In summary, Blazor Server and Blazor WebAssembly each have unique strengths and limitations. Blazor Server excels in real-time interactivity and seamless backend integration, whereas Blazor WebAssembly offers cross-platform compatibility, client-side execution, and enhanced performance. Consider your project’s needs, user expectations, and technical expertise when choosing between the two models.

A Comprehensive Comparison: Blazor vs. React vs. Angular

In the fast-evolving world of web development, choosing the right framework is crucial for building dynamic and interactive user interfaces. Three popular contenders in this space are Blazor vs React vs Angular. Each technology offers unique features, advantages, and use cases. In this blog post, we will provide a detailed explanation of each technology, including its architecture, features, and examples, to help you make an informed decision.

Lets compare Blazor vs React vs Angular

1. Blazor:

Blazor is a server-side web framework developed by Microsoft that enables developers to build web applications using C# and .NET. It follows the principle of server-side rendering (SSR), where the application logic runs on the server, and the client-side UI is updated through SignalR for real-time communication. Key features of Blazor include:

  • C# and .NET Integration: Blazor allows developers to leverage their existing C# and .NET skills, libraries, and infrastructure. This integration makes it a preferred choice for developers familiar with the Microsoft ecosystem.
  • Server-side Rendering: Blazor’s SSR approach reduces the initial page load time and provides better SEO support.
  • Real-time Communication: Blazor supports real-time communication through SignalR, enabling developers to build applications with live data updates and instant user interactions.

Sample “Hello World” Program in Blazor:

@page "/hello"

<h3>Hello, Blazor!</h3>

@code {

 protected override void OnInitialized()


 Console.WriteLine("Blazor: Hello World!");




2. React:

React is a JavaScript library developed by Facebook for building user interfaces. It follows a component-based architecture and uses a virtual DOM for efficient updates. Key features of React include:

  • Component-Based Architecture: React encourages the development of reusable and composable components, making it easier to manage complex UI structures.
  • Virtual DOM: React’s virtual DOM efficiently updates only the necessary changes to the actual DOM, resulting in better performance.
  • Large Ecosystem: React has a vast ecosystem with a multitude of third-party libraries, tools, and community support.

Sample “Hello World” Program in React:

import React from 'react';

function HelloWorld() {

 console.log("React: Hello World!");

 return (

 <h3>Hello, React!</h3>



export default HelloWorld;


3. Angular:

Angular, developed by Google, is a comprehensive web framework based on TypeScript. It follows a component-based architecture and offers powerful features for managing state, routing, and form validation. Key features of Angular include:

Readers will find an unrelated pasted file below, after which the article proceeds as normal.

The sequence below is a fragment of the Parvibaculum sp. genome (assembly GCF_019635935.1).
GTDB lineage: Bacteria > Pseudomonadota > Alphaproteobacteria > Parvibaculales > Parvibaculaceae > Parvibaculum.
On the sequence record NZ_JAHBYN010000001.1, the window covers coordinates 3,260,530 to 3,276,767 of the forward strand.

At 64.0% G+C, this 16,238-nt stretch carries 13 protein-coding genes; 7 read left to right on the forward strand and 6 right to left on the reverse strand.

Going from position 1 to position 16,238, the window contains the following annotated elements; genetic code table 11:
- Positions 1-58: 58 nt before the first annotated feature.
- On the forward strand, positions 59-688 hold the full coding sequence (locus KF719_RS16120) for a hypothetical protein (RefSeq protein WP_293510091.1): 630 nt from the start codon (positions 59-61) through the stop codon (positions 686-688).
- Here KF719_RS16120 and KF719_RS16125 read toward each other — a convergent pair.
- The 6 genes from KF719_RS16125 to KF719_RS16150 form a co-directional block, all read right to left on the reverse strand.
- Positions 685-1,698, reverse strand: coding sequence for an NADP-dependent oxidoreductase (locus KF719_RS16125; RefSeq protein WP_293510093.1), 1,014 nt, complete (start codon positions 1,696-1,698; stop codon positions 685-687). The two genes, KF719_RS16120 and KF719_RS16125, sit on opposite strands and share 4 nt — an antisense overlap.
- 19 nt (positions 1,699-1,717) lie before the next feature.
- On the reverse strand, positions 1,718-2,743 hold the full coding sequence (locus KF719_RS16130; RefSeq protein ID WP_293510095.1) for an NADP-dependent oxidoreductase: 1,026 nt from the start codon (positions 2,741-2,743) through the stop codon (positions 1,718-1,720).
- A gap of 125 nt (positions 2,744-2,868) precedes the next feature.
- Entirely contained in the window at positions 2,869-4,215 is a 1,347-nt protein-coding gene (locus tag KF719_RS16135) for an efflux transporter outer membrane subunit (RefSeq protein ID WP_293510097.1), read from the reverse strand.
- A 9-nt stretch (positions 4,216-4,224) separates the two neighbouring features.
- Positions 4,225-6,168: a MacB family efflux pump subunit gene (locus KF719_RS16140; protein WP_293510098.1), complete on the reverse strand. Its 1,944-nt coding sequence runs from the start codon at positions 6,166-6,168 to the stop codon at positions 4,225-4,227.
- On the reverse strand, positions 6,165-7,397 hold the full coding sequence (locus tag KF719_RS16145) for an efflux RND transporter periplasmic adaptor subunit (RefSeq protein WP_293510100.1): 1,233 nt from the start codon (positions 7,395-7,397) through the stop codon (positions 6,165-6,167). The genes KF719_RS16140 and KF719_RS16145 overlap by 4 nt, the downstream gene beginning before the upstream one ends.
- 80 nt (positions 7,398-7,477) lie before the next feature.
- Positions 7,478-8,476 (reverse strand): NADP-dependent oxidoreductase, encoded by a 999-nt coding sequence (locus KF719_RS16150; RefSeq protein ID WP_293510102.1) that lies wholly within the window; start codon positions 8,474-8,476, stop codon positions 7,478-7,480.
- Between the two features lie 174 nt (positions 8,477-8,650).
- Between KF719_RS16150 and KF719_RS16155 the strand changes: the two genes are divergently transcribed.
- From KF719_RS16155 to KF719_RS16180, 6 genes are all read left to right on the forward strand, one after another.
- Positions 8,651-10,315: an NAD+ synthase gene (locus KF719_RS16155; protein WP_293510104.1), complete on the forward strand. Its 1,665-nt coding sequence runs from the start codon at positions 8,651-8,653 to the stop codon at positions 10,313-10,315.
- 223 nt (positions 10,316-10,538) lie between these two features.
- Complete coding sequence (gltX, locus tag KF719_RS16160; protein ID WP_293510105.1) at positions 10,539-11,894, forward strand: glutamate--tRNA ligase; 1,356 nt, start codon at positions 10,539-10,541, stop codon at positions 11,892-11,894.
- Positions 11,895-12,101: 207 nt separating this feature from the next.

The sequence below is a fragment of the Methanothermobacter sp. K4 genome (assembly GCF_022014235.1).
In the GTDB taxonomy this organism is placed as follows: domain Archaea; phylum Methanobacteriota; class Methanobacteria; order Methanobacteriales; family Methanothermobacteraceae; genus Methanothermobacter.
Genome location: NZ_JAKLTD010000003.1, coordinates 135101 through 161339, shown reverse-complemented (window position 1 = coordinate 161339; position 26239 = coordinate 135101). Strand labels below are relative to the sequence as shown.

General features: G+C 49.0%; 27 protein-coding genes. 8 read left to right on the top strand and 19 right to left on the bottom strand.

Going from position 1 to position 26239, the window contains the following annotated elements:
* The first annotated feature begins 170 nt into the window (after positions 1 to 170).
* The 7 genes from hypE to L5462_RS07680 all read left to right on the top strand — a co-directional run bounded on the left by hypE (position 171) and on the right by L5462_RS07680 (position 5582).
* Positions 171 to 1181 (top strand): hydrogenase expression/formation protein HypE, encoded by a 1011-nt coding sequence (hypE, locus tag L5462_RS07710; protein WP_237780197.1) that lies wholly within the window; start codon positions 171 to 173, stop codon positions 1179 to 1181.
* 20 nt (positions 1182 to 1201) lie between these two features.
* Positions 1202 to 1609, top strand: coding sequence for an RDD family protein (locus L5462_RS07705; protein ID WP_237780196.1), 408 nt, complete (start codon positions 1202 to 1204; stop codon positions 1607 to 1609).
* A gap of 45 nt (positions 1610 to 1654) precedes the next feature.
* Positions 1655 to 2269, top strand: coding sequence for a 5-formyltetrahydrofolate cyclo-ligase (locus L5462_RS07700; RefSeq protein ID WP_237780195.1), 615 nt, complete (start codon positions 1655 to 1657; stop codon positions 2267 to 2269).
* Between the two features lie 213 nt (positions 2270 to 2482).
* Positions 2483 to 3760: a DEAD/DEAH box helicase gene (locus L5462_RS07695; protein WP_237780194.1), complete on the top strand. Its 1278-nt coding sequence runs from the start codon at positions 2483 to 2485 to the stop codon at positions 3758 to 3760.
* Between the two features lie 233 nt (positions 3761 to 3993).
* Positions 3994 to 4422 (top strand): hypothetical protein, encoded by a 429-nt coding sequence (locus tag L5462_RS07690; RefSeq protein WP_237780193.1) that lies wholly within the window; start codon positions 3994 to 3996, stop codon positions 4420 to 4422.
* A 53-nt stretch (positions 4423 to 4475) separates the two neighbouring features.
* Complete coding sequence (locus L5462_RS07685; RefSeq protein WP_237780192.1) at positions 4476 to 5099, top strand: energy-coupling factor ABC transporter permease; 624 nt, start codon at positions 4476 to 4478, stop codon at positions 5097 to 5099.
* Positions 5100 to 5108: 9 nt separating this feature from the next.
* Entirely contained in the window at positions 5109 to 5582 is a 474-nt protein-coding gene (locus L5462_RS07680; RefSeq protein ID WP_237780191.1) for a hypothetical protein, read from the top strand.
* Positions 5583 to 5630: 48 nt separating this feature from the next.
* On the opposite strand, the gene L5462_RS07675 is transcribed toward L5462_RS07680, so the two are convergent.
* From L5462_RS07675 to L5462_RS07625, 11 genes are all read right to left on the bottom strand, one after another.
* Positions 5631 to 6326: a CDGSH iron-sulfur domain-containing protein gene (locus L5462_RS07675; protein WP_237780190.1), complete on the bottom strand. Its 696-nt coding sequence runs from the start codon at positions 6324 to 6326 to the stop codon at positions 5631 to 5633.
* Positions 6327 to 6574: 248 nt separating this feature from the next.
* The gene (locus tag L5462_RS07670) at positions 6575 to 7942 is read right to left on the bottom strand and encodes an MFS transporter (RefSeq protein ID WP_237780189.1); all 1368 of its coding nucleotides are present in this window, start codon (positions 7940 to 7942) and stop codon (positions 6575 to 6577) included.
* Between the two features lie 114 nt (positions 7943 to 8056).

• TypeScript: Angular leverages TypeScript’s static typing and features like decorators to provide a more structured and maintainable codebase.
  • Comprehensive Framework: Angular provides built-in support for many aspects of web development, including dependency injection, routing, form validation, and more.
  • Large Community and Ecosystem: Angular has a mature ecosystem with extensive documentation, ready-to-use solutions, and a strong community.

Sample “Hello World” Program in Angular:

import { Component } from '@angular/core';


 selector: 'app-hello-world',

 template: `<h3>Hello, Angular!</h3>`


export class HelloWorldComponent {

 constructor() {

 console.log("Angular: Hello World!");



Comparison Table:

Feature Blazor React Angular
Language C# and .Net JavaScript TypeScript
Rendering Server-side Client-side Client-side
UI Componentization Yes Yes Yes
Virtual DOM No Yes Yes
Performance efficient rendering Slower initial load, faster subsequent interactions Fast updates, efficient rendering Fast updates, efficient rendering
Learning Curve Low (if familiar with C#/.NET) Low Moderate
Ecosystem Growing ecosystem Vast ecosystem Mature ecosystem
Community Support Growing community Large community Large community
Use Cases Integration with .NET ecosystem, enterprise applications Wide range of applications Enterprise applications
Development Workflow Integrated with .NET Flexible Integrated with TypeScript
Latest Version Blazor 5.0 React 18.0 Angular 13.0
System Requirements .NET 5.0 or later Node.js, NPM Node.js, NPM


Each technology, Blazor, React, and Angular, has its own strengths and target use cases. Blazor is ideal for developers familiar with C# and .NET who want seamless integration with existing infrastructure. React’s component-based architecture and virtual DOM make it suitable for a wide range of applications. Angular is well-suited for building large-scale enterprise applications that require a comprehensive framework with powerful features.

When choosing the right technology, consider your project requirements, team expertise, and specific needs to ensure a successful development journey.